Sunday 18 August 2019

Off The Ball: Folly of Florentino exposed yet again by Barca's brilliance

Perez's popularity is dwindling (Stock Photo)
Perez's popularity is dwindling (Stock Photo)

Joe Molloy

There are lots of reasons why Florentino Perez is bad for football and bad for Real Madrid. Infamous for his pursuit of the doomed Galactico policy, the Real Madrid president was the target for much of the fans' ire on Saturday at the Bernabeau.

They perhaps recognise a pattern which goes beyond the faults or failings of Rafa Benitez, who is after all, just another manager. As in 2006, when he resigned as president, Perez's popularity is dwindling. In his initial stint at the club, there was something magnetic and awesome about his vision and the execution. Each summer, the football elite helplessly watched the sparkly unveilings of Luis Figo in 2000, Zinedine Zidane in 2001, and Ronaldo (Brazilian, not Cristiano) in 2002.

Some of the football was beautiful. There was success too. The model perhaps reached its zenith as the ball hung in the air above Zidane's left boot at Hampden Park in the Champions League final of '02. Eventually a tipping point was reached, because the philosophy was so absurdly one-dimensional.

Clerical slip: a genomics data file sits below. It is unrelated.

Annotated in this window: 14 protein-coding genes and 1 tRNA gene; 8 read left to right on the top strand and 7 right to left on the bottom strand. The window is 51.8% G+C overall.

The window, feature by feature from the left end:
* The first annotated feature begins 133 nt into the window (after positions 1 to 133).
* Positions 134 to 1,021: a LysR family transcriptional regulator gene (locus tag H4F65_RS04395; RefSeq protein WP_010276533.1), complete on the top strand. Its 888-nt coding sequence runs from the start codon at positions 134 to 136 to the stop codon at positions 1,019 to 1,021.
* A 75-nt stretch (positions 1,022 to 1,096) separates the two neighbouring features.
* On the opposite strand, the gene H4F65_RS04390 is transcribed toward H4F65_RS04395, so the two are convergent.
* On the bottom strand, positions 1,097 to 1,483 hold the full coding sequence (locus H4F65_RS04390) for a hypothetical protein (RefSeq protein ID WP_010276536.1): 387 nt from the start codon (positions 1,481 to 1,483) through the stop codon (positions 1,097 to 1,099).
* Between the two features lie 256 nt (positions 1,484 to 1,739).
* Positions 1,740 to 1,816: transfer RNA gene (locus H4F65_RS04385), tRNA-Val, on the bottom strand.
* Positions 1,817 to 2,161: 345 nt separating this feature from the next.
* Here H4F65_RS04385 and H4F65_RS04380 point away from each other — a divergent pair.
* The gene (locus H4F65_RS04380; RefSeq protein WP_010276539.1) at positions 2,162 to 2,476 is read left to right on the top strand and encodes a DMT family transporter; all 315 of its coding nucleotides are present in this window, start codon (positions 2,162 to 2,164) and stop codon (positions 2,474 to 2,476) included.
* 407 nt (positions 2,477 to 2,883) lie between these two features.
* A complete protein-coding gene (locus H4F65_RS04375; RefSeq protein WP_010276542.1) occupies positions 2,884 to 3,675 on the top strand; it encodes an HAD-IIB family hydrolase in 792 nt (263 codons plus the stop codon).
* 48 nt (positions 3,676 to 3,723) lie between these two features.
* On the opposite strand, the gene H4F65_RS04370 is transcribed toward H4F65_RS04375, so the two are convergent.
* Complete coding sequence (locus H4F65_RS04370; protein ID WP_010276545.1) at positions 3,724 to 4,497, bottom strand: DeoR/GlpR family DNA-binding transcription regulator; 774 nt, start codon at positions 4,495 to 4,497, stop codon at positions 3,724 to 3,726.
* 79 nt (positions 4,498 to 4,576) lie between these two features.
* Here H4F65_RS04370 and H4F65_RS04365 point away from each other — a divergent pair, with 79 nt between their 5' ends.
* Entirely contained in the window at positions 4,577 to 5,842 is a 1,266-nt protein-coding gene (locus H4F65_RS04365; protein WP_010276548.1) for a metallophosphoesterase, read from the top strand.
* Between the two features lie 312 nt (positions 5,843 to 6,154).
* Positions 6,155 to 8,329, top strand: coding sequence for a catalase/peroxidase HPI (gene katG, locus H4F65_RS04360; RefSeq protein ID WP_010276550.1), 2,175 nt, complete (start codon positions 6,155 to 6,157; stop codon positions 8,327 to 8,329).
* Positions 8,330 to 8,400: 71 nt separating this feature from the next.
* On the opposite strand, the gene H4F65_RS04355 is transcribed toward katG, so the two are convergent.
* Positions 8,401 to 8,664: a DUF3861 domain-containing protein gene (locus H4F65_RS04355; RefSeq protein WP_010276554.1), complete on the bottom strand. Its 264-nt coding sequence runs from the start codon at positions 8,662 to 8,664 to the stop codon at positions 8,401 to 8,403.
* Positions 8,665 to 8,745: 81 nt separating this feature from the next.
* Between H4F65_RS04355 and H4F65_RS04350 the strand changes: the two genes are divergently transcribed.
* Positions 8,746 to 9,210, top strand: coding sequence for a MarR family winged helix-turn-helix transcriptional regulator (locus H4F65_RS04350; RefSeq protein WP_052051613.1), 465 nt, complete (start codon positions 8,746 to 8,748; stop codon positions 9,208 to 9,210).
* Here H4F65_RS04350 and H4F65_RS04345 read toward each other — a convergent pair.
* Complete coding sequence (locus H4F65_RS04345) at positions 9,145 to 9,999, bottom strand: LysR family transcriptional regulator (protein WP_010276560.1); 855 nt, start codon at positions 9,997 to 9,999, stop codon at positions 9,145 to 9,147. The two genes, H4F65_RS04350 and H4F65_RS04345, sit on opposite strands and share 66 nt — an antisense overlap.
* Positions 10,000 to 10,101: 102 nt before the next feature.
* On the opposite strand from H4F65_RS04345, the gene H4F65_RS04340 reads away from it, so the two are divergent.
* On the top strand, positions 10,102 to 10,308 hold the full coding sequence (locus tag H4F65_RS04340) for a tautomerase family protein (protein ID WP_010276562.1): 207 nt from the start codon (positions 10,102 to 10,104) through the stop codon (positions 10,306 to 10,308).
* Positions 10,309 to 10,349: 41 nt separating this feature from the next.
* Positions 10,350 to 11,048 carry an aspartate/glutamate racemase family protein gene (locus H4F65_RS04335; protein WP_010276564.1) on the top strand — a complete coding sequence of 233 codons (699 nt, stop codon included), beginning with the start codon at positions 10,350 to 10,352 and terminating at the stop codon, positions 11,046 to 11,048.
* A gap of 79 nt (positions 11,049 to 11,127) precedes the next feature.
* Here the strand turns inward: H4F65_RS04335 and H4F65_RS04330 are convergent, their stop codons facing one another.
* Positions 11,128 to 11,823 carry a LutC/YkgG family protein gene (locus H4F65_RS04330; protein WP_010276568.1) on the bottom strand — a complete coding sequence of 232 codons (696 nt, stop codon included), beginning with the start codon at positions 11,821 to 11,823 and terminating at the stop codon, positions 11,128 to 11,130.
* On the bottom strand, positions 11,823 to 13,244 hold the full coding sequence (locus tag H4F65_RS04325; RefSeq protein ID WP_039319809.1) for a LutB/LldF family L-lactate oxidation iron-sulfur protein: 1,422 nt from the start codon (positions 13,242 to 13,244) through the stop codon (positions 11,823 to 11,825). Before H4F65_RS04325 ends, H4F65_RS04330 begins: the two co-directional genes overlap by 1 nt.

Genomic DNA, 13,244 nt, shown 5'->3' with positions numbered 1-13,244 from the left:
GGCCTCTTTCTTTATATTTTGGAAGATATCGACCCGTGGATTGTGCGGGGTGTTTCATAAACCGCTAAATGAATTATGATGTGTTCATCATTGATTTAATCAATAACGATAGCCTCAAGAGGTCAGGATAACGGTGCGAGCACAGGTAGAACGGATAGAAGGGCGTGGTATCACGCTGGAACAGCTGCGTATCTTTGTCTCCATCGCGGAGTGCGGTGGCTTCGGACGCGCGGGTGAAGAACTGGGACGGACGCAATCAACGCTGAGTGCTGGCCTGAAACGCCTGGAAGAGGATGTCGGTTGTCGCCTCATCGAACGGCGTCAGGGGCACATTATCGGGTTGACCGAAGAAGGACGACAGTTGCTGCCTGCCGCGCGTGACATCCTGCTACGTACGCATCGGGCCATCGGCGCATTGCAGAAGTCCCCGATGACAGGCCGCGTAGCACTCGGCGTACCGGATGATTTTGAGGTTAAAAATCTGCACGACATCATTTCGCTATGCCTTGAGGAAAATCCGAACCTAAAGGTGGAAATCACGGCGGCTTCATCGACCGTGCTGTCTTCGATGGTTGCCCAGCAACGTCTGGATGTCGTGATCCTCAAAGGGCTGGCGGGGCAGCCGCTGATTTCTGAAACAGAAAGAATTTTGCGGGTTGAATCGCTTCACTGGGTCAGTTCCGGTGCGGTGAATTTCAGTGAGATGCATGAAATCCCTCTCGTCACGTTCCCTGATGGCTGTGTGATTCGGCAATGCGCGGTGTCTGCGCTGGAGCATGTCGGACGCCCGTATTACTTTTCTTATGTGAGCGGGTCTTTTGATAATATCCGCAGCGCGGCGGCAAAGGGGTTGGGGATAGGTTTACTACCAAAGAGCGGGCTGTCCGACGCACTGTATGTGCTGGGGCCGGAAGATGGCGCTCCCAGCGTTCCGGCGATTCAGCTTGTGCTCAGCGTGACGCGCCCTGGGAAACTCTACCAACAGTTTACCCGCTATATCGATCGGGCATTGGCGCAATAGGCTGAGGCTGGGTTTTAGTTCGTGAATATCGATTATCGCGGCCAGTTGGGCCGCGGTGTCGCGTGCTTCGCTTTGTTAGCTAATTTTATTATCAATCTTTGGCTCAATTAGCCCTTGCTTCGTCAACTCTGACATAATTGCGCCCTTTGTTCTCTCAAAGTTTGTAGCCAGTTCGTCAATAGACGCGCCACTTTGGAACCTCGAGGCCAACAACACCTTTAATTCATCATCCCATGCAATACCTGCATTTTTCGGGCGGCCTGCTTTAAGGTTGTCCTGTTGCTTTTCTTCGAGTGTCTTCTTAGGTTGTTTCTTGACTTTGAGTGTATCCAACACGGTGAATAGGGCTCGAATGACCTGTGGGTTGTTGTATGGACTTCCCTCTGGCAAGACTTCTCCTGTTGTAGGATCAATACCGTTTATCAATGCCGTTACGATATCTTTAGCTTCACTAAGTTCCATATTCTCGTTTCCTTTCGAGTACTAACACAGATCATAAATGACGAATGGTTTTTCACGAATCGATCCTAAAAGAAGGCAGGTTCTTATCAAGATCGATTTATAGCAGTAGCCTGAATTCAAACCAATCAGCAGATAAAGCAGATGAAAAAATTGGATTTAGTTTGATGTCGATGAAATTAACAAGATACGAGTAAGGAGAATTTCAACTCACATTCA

The Claude Makelele departure in 2003 sent alarm bells ringing. Makelele, with the support of his Galactico team-mates, asked Perez for improved terms. He was being paid a fraction of the big boys. Perez refused and Makelele left to win league titles for Jose Mourinho in London.

To quote Perez: "We will not miss Makelele. His technique is average, he lacks the speed and skill to take the ball past opponents, and 90pc of his distribution either goes backwards or sideways."

The predictably awful response was to buy David Beckham. As Zidane later said of the swap, "Why put another layer of gold paint on the Bentley when you are losing the engine?" European and domestic success halted, Perez resigned, only to reappear three years later and the spending began again. Kaka was the first galactico of the second Perez era.

Saturday night once again demonstrated the folly of wild, fanciful spending in the face of a concrete football philosophy. Maybe even Madrid fans are starting to revolt against the root cause.

Indo Sport

The Throw-In All-Ireland Hurling Final preview: Can Tipp's firepower edge clash with the Cats?

In association with Bord Gáis Energy

Editor's Choice

Also in Sport